By Joyce Bowen CONTRIBUTING WRITER
Parisi, a Salem State College alumnus, harbors the drive, talent and humor necessary to be a successful cartoonist. His “Off the Mark” cartoons can be found in over 100 newspapers; including the Boston Herald and The Log and have enjoyed success as a greeting card and T-shirt line.
A soft-spoken family man, 36-year-old Mark Parisi is low key about his successes. The walls of his studio sport framed cartoons autographed by their famous creators including Charles Schulz of “Peanuts” fame. Dick Clark, “the world’s oldest teenager,” smiles down on Parisi from an autographed photo that Clark sent to him after collecting one of Parisi’s cartoons featuring Clark.
Parisi said his fondest memories of SSC were those spent working at WMWM, SSC’s radio station. His most difficult days were days of indecision, wrestling with the direction that he wanted his life to take. Parisi changed his major several times (including an unfortunate exploration as a Biology Major) before finding his passion as an Art Major with a concentration in Graphic Art.
“I was trying to avoid thinking that there was no future in it,” he said.
He remembers the art curriculum at SSC was “just starting to expand at that point and Salem State had very few computers available.”
Parisi fulfillied his love of art as a child by copying the comic strips out of newspapers. It was a natural progression for him to move on to creating his own. He said that he has been drawing “ever since (he) can remember.”
Parisi teaches cartoon art at The Cambridge Center of Adult Learning. “It is not really a how-to class,” he said, “It’s for someone who already doodles somewhat and just needs a little guidance as far as tightening their style—or how to get published.”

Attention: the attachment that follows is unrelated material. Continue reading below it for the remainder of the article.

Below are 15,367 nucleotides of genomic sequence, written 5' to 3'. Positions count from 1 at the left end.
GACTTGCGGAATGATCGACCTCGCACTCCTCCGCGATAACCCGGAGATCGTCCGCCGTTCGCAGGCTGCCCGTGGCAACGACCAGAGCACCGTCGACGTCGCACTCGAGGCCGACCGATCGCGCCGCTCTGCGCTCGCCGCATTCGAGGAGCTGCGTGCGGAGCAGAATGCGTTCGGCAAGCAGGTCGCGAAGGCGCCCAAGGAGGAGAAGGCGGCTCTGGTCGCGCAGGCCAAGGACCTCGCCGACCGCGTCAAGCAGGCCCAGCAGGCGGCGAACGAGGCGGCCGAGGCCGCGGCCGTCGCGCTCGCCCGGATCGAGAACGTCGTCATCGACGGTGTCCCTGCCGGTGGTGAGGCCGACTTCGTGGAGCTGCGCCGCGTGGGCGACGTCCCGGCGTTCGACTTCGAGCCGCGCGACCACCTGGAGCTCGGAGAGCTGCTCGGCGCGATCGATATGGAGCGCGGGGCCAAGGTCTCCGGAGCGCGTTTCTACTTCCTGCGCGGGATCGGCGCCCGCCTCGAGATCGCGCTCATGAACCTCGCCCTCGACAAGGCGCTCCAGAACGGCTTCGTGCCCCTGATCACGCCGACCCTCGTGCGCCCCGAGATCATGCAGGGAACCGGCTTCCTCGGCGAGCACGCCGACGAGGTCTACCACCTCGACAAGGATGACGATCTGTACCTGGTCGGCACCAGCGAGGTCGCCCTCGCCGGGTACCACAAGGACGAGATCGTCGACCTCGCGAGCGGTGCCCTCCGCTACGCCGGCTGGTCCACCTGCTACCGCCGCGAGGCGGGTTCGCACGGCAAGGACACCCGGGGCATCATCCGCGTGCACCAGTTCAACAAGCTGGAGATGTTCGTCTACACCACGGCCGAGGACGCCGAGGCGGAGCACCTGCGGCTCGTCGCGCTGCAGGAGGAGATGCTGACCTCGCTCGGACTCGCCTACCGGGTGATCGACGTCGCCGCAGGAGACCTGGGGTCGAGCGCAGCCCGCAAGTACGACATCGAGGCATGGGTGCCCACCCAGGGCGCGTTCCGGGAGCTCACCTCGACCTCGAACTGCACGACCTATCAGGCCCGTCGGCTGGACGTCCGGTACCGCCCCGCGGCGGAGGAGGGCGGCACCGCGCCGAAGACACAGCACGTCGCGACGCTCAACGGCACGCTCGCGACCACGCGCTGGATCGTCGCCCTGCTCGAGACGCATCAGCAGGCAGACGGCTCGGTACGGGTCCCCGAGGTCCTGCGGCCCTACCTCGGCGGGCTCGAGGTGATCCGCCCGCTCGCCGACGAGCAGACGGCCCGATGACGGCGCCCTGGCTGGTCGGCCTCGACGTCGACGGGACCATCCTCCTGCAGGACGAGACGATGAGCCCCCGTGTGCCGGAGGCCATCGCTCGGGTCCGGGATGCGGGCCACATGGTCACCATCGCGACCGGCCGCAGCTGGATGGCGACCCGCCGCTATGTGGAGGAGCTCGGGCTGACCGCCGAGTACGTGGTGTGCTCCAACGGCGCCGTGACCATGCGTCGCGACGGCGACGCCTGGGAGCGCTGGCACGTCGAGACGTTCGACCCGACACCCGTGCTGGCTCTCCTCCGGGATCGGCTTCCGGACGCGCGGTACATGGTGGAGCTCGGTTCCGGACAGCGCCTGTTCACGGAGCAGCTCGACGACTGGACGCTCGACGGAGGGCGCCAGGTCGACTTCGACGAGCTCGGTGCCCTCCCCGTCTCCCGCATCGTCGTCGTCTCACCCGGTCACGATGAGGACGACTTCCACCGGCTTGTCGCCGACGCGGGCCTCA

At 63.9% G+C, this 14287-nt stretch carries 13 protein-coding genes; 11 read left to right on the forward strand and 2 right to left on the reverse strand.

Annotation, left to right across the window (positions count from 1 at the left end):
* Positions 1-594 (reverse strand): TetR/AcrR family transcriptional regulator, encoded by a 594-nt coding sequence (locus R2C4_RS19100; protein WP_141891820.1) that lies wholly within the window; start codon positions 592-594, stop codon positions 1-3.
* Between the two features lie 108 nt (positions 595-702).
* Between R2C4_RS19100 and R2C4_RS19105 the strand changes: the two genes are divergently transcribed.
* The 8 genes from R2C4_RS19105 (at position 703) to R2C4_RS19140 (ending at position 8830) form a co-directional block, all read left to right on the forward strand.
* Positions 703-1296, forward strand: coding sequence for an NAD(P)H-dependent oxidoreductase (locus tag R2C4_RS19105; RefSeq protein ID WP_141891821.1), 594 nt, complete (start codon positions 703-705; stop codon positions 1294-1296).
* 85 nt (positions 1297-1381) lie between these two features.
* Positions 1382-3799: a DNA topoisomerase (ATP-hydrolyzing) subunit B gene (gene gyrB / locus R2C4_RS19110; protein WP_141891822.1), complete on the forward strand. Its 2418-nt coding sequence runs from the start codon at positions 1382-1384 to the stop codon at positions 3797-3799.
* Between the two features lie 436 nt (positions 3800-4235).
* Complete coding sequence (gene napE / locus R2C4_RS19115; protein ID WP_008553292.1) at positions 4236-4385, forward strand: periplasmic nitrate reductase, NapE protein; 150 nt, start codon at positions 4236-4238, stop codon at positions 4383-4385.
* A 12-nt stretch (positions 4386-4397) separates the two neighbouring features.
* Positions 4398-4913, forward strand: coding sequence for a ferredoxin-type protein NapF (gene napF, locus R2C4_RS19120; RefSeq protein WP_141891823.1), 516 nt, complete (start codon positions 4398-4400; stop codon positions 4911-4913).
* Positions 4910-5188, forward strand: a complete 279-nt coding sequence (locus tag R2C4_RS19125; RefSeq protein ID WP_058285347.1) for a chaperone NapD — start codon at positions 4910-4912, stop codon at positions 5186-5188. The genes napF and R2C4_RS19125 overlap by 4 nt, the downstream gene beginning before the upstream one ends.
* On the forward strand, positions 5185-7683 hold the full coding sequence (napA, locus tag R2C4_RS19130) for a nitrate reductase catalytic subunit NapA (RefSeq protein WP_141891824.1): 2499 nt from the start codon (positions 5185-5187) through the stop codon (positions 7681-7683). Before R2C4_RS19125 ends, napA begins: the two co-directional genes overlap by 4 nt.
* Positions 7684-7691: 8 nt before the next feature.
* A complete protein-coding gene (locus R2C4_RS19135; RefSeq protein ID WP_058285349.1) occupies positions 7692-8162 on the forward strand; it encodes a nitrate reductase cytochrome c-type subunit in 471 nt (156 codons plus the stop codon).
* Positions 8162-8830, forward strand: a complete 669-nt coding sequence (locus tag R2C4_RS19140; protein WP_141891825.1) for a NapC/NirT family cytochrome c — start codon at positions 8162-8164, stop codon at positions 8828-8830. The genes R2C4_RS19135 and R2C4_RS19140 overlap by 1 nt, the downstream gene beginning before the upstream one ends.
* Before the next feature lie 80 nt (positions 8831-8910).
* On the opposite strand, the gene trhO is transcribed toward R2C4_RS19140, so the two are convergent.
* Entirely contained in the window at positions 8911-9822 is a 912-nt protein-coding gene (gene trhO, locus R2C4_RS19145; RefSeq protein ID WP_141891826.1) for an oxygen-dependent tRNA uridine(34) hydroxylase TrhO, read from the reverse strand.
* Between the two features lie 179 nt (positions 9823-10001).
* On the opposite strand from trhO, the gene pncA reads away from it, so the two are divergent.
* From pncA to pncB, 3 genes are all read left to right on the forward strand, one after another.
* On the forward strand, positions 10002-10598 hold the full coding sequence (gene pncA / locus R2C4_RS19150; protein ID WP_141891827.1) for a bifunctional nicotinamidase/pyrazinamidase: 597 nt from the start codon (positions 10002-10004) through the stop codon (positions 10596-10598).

“There are successful people out there that are not as artistically talented, but work a lot harder in the marketing area,” he said. Parisi credits his wife Lynn with his marketing success. “My wife does much of the marketing. There are a lot of talented people out there who just don’t get published because they don’t have the energy or desire to really push,” he said.
Parisi said he is getting to the point where he can attain a comfortable living with his art. He signed a deal earlier this year with Recycled Paper Greetings, the fourth largest greeting card company in the country.
Parisi’s favorite cartoon and best-selling T-shirt was his first: published in 1987 for a Building 19 sales circular, it depicts three nails; of which one has met an early demise by a hammer.
Parisi said if he could send a message to SSC students it would be, “Go in the direction that feels the most natural. Put your best energy towards that instead of trying to force yourself into something that others think is right,” he said, “Do what’s best for you.”
Copyright 1999 Joyce Bowen